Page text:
Unveiling the Link between Gut Microbes and Neurological Disorders: Exploring Potential Remedies through Fecal Transplants

Recent research has shown that there is a connection between gut microbes and neurological diseases. The gut microbiome has been implicated as a possible key susceptibility factor for neurological disorders, including Alzheimer’s disease, autism spectrum disorder, multiple sclerosis, Parkinson’s disease, and stroke. The gut-residing microbes exhibit several beneficial effects on the host at a healthy state, but in the disease or disruption state, it has been reported to be involved in the progression of several diseases, including neurological disorders. The gut has strong bidirectional communication with the brain, which is vital for maintaining the brain functions and gut homeostasis.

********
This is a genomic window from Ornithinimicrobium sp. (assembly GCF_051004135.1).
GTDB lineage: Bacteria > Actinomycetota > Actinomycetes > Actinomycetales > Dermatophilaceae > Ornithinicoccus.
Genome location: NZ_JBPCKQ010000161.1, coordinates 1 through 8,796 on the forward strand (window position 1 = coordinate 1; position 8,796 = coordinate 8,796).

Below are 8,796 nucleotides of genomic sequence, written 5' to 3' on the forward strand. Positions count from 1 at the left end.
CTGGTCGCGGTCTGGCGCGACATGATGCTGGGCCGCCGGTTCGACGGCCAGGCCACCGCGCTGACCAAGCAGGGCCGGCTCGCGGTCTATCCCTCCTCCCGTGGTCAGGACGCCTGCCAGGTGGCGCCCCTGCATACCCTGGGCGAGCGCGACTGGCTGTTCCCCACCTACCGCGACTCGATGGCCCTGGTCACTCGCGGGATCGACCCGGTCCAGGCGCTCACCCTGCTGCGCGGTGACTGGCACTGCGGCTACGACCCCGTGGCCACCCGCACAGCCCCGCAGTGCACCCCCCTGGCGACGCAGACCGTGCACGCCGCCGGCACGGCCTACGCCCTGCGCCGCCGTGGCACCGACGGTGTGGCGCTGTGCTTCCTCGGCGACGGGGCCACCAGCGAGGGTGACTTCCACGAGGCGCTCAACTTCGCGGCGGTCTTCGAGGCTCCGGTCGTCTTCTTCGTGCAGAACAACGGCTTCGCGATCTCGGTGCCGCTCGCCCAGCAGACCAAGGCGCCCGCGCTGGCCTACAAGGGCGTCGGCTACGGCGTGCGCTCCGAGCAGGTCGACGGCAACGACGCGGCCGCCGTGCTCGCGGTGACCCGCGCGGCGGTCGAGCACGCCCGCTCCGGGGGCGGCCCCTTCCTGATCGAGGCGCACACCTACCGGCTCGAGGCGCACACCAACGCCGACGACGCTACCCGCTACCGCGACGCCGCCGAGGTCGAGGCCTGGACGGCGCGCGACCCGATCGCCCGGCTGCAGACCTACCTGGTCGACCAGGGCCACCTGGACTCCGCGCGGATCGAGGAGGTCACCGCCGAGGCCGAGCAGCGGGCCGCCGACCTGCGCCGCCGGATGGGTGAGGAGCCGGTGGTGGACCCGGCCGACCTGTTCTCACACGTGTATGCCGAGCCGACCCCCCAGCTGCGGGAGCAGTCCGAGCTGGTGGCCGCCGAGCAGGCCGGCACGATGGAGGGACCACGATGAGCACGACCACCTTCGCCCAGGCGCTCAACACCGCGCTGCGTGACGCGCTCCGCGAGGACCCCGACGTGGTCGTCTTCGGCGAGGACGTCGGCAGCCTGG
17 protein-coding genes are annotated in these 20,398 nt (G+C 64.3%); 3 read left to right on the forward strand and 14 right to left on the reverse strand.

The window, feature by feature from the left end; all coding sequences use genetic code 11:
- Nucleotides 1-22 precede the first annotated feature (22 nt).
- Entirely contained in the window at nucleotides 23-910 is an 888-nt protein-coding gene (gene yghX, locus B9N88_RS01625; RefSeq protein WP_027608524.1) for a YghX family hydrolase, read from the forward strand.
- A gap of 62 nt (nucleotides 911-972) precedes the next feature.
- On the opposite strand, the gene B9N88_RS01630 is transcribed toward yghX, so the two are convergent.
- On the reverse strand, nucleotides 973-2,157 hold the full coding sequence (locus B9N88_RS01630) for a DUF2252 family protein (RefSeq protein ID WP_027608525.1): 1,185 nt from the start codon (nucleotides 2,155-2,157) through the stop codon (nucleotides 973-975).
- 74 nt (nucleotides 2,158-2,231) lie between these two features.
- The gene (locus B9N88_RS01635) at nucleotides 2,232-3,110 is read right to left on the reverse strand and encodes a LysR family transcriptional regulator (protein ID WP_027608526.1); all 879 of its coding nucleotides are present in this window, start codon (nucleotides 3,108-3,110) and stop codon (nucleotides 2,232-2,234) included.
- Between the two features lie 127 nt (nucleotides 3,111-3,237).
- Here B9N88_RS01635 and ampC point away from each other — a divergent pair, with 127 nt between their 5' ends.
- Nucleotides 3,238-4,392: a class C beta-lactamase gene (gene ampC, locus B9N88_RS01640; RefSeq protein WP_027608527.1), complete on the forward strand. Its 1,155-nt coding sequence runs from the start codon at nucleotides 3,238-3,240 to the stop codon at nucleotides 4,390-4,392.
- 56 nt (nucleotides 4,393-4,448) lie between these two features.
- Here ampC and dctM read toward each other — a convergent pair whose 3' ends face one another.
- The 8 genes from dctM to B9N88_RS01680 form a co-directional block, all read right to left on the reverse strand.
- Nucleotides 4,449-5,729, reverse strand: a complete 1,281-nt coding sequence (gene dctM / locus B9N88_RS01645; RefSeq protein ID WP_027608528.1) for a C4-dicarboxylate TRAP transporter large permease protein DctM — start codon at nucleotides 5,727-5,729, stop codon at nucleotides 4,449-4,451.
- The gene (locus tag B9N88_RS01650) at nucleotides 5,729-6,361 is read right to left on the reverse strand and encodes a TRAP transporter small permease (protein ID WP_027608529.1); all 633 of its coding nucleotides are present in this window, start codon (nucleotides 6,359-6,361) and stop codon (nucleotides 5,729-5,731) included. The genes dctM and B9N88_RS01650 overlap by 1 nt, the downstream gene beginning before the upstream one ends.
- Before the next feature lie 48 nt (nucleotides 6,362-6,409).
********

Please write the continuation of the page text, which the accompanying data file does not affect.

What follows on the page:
The gut-brain crosstalk not only maintains the healthy status but also has been implicated in the development of psychological and neurological diseases.Gut-brain crosstalk is maintained by immunological mediators, lymphocytes, neurotransmitters, microbes, and microbial metabolites. Gut microbial metabolites are transported to the CNS, where they regulate CNS cells and immune cells. Alterations in the gut microbiota and microbial metabolite production have been linked to a wide range of immune-related neurological disorders, including developmental disorders, neurodegeneration, and emotional disorders.Cures are now being sought from fecal transplants. The gut microbiota can be modified to combat neurodegeneration. The impact of gut microbes and their metabolites is manifested quite uniquely in the CNS. A healthy gut microbiota benefits the host by producing microbial metabolites and neurotransmitters for communication with the host cells, such as intestinal epithelial cells (IECs) and immune cells.

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